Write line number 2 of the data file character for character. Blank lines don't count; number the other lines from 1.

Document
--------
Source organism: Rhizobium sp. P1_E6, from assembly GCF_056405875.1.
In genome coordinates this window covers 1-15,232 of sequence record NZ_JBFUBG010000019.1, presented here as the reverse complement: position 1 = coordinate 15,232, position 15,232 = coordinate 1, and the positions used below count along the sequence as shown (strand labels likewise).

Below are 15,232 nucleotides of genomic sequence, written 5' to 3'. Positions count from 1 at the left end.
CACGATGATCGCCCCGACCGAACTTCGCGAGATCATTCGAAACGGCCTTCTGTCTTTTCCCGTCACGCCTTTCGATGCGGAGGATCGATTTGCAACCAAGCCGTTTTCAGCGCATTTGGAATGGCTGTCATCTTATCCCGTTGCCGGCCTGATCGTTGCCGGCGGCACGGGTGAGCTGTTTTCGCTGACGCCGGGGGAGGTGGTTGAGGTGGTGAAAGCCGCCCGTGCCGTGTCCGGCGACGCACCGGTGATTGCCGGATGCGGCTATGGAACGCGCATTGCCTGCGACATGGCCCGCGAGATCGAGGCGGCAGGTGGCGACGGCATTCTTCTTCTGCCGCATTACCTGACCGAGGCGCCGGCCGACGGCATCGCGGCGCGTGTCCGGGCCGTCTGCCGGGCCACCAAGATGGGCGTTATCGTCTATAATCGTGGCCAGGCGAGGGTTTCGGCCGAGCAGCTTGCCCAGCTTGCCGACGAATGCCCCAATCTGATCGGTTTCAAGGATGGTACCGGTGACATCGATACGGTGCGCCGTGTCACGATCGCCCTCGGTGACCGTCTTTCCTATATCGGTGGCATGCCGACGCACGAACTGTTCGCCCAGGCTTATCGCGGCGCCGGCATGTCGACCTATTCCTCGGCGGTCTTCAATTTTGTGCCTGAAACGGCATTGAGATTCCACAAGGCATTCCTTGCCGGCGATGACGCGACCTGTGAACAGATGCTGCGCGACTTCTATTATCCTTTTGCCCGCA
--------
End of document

In genome coordinates this window covers 1-15,232 of sequence record NZ_JBFUBG010000019.1, presented here as the reverse complement: position 1 = coordinate 15,232, position 15,232 = coordinate 1, and the positions used below count along the sequence as shown (strand labels likewise).